Yes, Batteries and Broken Circuits Are Major Issues For Olympic Curling

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Yes, Batteries and Broken Circuits Are Major Issues For Olympic Curling

Electrical engineering definitely isn’t the first thing anyone thinks of when the sport of curling comes to mind. Harnessing friction to make pinpoint shots and the sheer amount of screaming while doing so definitely pop to mind first. But the tiny LEDs atop the curling stones have become an unignorable topic during the curling events at the 2022 Winter Olympics in Beijing.

Every curling stone used at the Games is fitted with a governance system called Eye of the Hog which automates officiating of one of curling’s only infractions, hog line violations. Every shot in curling must be released from a player’s hand before it crosses the bold red hog line or else the stone is removed from play.

The Eye of the Hog system keeps players honest by utilizing magnets under the ice, heat sensors in the stone handle and red and green LEDs mounted in the stone’s casing to complete a circuit monitoring stone release. Green means good. Red means bad. It’s a pretty easy system on the whole that has kept players honest at major curling tournaments since 2003.

But the system hasn’t performed well at the Beijing Games. Technical failures in nearly every single curling match have seen lights malfunction or simply not work at all, forcing players to throw up an “X” sign with their arms and summon a human official to monitor their shot, the exact thing Eye of the Hog was invented to replace.

Players have shown visible frustration with the stones at times. “It’s a massive distraction,” Canadian women’s curling team member Jennifer Jones told the Toronto Star. “You lose lots of time because you have to reset and then your clock runs. So you lose time on top of having to go through your whole routine again.”

The issue came to a head on Monday when the World Curling Federation, which governs the Olympic curling competition, announced that it was suspending use of the system as a whole midway through the men’s and women’s round-robin tournament. “The handles currently in use will remain in place on the stones. However, the electronic surveillance will be disconnected,” the WCF said in a statement.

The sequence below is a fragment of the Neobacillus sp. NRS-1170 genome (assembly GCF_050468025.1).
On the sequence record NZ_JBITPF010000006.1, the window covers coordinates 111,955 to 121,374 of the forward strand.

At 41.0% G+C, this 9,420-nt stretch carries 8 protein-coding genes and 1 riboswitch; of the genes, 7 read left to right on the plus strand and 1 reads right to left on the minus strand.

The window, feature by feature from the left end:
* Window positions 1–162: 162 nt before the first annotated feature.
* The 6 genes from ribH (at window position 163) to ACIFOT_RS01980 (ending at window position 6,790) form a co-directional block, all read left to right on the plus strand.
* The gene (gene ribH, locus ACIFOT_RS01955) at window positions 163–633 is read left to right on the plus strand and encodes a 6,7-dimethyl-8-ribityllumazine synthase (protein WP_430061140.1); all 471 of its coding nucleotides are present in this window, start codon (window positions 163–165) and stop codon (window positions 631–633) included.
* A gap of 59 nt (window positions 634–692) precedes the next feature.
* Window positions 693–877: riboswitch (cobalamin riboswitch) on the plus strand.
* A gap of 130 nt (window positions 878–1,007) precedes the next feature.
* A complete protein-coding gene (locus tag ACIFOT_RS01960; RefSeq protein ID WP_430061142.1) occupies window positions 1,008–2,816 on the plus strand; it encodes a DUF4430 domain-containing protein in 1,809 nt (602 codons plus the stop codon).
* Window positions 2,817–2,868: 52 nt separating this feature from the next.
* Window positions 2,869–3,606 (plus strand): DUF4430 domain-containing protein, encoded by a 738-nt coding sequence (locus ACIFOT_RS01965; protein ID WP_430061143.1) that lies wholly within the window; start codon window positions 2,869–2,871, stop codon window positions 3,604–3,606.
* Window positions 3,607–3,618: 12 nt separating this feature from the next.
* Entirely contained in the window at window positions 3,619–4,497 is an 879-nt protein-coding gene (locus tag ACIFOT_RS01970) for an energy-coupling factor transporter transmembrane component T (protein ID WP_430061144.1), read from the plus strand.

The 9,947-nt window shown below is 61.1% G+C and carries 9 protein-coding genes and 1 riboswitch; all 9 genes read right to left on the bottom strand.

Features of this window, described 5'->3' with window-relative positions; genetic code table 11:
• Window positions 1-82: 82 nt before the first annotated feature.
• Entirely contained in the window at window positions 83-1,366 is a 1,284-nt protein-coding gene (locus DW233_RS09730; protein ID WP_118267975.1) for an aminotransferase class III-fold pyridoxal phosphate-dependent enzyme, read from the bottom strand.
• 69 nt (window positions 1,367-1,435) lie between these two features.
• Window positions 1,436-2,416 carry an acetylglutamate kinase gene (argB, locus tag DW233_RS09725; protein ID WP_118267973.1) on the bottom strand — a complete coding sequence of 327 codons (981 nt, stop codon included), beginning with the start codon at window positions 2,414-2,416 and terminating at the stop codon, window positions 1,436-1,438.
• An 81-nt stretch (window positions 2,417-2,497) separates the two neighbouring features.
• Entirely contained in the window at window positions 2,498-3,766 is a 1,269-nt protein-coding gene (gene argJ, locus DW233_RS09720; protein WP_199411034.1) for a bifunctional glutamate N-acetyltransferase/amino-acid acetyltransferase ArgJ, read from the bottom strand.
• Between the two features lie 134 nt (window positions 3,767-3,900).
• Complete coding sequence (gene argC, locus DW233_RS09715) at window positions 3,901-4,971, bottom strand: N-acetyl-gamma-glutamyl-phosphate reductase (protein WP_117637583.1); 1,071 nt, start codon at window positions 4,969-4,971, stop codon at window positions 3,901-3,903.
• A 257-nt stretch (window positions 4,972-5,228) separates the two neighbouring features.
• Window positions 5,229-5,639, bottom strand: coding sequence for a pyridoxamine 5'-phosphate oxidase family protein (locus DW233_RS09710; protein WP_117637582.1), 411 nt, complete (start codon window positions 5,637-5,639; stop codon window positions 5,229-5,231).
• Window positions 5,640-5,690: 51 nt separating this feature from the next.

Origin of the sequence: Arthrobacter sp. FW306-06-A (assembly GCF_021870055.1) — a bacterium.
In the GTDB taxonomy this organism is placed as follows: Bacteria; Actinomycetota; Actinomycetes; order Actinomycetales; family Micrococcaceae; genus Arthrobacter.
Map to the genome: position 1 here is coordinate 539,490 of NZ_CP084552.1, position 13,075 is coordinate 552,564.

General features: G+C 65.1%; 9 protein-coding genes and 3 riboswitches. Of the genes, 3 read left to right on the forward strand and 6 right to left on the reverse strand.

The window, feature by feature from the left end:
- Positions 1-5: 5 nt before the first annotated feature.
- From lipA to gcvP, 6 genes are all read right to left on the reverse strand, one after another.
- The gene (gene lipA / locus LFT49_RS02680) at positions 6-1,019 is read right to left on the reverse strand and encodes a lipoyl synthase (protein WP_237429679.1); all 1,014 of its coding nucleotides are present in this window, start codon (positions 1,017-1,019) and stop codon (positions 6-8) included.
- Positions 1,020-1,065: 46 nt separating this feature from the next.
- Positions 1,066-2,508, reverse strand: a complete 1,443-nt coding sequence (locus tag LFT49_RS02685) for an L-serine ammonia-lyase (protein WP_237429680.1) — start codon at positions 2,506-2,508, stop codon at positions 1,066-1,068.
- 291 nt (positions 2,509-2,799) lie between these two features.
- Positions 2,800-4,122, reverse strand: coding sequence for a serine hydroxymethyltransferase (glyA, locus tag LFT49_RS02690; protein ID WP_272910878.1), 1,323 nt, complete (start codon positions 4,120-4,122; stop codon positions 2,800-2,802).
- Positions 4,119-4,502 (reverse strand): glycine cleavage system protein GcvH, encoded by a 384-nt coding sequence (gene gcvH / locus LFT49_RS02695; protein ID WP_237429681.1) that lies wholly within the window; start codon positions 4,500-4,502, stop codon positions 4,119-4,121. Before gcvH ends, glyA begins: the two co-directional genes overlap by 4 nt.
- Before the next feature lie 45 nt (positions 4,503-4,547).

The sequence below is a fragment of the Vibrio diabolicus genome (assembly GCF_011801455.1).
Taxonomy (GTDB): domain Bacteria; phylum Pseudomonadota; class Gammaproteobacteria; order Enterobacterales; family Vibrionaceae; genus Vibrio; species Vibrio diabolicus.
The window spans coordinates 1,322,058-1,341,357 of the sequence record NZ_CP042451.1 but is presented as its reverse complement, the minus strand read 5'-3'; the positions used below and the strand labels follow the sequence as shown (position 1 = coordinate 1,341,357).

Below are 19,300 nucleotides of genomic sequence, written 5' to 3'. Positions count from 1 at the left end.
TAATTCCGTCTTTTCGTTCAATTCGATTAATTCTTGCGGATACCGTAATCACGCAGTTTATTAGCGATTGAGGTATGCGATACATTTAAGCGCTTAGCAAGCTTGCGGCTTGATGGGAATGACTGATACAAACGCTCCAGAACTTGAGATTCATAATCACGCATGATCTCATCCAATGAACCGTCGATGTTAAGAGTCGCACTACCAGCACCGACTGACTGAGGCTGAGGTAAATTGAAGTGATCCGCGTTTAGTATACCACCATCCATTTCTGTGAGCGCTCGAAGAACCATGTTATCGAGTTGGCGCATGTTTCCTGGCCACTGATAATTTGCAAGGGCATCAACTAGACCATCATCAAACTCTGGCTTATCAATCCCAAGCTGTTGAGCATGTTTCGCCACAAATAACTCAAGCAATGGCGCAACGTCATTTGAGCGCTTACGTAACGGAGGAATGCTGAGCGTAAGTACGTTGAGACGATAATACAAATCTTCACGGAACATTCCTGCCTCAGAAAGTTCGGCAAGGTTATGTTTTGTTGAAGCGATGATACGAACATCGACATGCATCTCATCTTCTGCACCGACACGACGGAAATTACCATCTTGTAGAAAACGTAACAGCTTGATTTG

Noticeably absent from the WCF’s decree was a reason why the governing system failed more frequently in Beijing than at other tournaments. Hans Wuthrich, chief ice technician for the Olympic competition, shed some light on the issue, telling the Toronto Star that battery stability in some of the stones contributed to the issues.

Wuthrich’s diagnosis makes sense as the battery system is the most major change to the Eye of the Hog prior to the 2022 Winter Olympics. The electronics embedded in the stones were powered by lithium battery packs secured into the stone’s casing by screws for much of the system’s use in competition. That extra stability surely helps in a game where 44-pound stones are crashing into one another for the better part of 90 minutes.

But the new version of the system switched out the battery packs for standard AAA batteries with a far less secure housing. NBC captured a glimpse of the new innards when an official took apart a stone after it failed during the mixed doubles competition earlier this month. The battery housing looks a lot like what is found in the remote viewers used to turn on their TVs with a layer of foam between them and the stone’s granite surface.

Sure, this is a small problem when compared to other issues facing the Olympics this year. TV ratings are on track for record lows, China’s use of an Uyghur athlete to light the Olympic torch as a rebuttal to the nation’s human rights abuses against the minority population and buffering issues on NBC’s streaming platform Peacock are certainly more sour notes that widely exceed some faulty circuits. But simply from a sports perspective, curling is having a moment in the U.S.

The sport’s popularity has grown exponentially stateside after Team USA’s run to a gold medal in men’s curling four years ago in Pyeongchang. That same team, led by five-time Olympian John Schuster, is in the midst of another medal run this year, drawing those same eyes back onto the sport. And no one wants that specific conversation dominated by some batteries not staying in place.

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